Satellites, space station crew watch horror below
(CNN) -- The smoldering aftermath of air attacks on Washington and New York was clearly visible in images released Wednesday, snapped by satellites and an international space station resident.
The extent of damage to the Pentagon was evident in a picture from one of the most powerful imaging satellites, which offered a rare overhead glimpse of the charred southern section of U.S. military headquarters, since authorities grounded air traffic after the Tuesday assault.
The picture was taken by IKONOS, a private imaging spacecraft that can distinguish features one meter across, sharp enough to discern the particular stroke of a swimmer in a pool.
IKONOS also aimed its camera on the wreckage of the World Trade Center in Manhattan. The image, taken from a height of 423 miles, shows an area of white and gray dust and smoke where the 110-story twin towers had stood the day before.
Offering a more panoramic perspective from space, several NASA satellites observed the long gray plume of smoke drifting along the coast from the smoldering Twin Towers. The spacecraft included Terra, the flagship of a fleet of space agency orbiters monitoring the world environment.
Terra took the photograph a few hours after the attack. In the color-enhanced image, the dark blue colors depict the streaming smoke while the light blues represent concrete surfaces. The picture was snapped from a height of between 600 and 900 miles, according to NASA.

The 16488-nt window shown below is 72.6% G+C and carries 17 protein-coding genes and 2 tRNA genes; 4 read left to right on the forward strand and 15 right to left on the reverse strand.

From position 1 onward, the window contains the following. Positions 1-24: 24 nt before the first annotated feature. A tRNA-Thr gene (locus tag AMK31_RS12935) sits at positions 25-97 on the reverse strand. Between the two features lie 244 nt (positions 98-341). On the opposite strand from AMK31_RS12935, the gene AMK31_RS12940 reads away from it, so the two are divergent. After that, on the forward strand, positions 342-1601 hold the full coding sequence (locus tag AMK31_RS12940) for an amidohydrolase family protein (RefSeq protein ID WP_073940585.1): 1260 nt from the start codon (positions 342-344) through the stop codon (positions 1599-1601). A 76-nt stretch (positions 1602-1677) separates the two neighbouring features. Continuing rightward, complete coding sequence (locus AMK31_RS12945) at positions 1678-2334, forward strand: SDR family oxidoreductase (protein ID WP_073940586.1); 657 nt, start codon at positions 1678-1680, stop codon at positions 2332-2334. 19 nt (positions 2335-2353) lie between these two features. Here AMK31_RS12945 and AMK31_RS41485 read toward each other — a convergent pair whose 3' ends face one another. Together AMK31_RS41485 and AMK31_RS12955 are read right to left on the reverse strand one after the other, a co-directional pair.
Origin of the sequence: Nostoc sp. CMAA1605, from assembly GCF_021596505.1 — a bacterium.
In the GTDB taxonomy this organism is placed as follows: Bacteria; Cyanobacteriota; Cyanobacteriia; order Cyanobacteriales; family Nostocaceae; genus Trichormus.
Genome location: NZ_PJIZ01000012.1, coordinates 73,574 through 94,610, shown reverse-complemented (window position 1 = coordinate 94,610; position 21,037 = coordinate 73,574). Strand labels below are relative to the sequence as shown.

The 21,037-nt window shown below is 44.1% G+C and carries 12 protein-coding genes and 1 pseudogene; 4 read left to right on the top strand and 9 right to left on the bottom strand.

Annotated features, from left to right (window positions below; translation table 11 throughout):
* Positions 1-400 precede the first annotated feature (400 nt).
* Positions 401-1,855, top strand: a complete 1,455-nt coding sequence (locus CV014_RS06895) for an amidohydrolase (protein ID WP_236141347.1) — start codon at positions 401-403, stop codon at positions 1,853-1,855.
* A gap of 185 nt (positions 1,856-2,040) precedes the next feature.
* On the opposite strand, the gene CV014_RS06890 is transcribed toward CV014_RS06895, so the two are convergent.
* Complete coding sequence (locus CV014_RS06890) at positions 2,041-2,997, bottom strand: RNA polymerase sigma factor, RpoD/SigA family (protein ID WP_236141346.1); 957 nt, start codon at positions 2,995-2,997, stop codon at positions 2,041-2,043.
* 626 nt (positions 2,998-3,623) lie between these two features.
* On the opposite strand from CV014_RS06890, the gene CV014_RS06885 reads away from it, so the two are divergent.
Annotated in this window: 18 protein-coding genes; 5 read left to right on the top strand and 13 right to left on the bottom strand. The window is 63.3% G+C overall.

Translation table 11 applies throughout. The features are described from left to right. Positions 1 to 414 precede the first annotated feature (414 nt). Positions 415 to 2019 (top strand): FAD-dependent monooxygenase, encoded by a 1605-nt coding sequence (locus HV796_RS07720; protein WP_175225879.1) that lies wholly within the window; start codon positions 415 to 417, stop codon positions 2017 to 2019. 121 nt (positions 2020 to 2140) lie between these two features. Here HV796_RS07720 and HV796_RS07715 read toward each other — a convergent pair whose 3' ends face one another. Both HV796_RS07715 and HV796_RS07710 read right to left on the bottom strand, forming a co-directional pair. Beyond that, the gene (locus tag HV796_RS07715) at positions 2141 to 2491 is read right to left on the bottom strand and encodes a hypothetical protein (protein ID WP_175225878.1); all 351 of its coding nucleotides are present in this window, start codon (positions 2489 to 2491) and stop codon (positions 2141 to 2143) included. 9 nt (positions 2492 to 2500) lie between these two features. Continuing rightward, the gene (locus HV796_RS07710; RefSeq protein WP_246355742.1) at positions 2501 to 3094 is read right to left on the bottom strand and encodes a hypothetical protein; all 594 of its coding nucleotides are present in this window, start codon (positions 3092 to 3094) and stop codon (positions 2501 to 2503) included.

Grim video from Alpha
Aboard the international space station, U.S. commander Frank Culbertson and his two Russian crewmates watched in horror as lower Manhattan burned. Culbertson documented the drama with a camcorder from 240 miles high.
"As we went over Maine, we could see New York City and the smoke from the fires," he told NASA's Mission Control in Houston, Texas.
"I hope that the people responsible are caught and brought to justice as soon as possible. But first our prayers and condolences to all lost."
NASA closed its major space facilities after the deadliest terrorist attack in the United States. At the Kennedy Space Center in Florida, NASA technicians took steps to protect four space shuttles, each valued at about $2 billion.
Early Tuesday, hijackers took over four commercial airliners and transformed them into suicide bombers. The unknown attackers sent two of the planes into the twin towers, which burst into flames and soon collapsed.
Another plane crashed into the Pentagon. The fourth went down in rural Pennsylvania, some presume short of a target near Washington, D.C.
Killed were all 266 passengers and crew members aboard the planes; perhaps thousands in the World Trade Center, along with hundreds of firefighters and policemen; and more than 100 people at the Pentagon.
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